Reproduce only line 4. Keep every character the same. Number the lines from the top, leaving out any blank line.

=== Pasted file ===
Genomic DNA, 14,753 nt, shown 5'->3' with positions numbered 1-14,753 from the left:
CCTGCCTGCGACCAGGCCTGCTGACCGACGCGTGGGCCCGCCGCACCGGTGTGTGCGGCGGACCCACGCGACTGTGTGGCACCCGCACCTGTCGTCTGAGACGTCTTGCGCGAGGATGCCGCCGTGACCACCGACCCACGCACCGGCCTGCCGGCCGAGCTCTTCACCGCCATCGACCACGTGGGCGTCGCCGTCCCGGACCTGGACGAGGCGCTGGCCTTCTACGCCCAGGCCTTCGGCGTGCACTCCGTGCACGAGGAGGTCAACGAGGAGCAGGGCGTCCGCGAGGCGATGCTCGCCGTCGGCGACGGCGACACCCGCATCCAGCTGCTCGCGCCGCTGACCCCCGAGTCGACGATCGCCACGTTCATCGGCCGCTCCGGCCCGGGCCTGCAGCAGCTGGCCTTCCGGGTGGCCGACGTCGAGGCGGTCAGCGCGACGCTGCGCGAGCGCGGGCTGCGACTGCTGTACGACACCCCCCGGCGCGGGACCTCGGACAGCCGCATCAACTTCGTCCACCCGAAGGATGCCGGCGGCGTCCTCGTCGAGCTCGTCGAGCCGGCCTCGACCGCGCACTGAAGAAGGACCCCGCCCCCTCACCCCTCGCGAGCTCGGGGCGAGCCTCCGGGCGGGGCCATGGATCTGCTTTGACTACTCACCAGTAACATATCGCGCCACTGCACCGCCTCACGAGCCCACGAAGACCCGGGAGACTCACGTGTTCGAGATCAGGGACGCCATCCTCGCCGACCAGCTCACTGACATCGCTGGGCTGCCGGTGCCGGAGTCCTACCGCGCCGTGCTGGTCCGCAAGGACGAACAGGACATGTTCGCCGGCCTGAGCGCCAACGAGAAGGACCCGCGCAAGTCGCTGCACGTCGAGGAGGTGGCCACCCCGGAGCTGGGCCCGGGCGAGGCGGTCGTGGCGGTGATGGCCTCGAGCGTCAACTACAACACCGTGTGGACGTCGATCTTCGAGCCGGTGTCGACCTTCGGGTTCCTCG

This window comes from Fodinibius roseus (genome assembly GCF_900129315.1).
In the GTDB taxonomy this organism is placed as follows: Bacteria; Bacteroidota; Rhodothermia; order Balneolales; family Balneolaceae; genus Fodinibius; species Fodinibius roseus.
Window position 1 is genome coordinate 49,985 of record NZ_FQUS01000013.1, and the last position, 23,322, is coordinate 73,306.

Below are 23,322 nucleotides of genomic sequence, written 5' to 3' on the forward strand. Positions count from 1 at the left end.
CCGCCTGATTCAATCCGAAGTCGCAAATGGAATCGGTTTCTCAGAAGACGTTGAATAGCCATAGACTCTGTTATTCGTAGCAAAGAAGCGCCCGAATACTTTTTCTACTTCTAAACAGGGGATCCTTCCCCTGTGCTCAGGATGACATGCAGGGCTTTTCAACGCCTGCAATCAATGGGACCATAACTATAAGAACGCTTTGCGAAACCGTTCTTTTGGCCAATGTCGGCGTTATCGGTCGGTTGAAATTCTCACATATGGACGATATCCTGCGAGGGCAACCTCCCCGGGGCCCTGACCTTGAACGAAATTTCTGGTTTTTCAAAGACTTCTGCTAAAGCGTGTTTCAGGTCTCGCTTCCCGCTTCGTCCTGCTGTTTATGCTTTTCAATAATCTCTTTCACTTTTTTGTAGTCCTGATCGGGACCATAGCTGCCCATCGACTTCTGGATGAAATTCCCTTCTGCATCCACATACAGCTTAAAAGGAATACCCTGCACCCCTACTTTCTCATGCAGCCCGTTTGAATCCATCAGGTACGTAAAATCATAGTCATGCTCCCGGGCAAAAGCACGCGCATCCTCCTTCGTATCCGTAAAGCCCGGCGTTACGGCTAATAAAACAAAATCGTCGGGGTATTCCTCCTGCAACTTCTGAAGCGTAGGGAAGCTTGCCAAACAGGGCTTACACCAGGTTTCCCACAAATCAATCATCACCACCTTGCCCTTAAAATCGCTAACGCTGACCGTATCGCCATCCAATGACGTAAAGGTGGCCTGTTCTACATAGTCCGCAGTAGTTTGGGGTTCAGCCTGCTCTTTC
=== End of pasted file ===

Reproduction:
In the GTDB taxonomy this organism is placed as follows: Bacteria; Bacteroidota; Rhodothermia; order Balneolales; family Balneolaceae; genus Fodinibius; species Fodinibius roseus.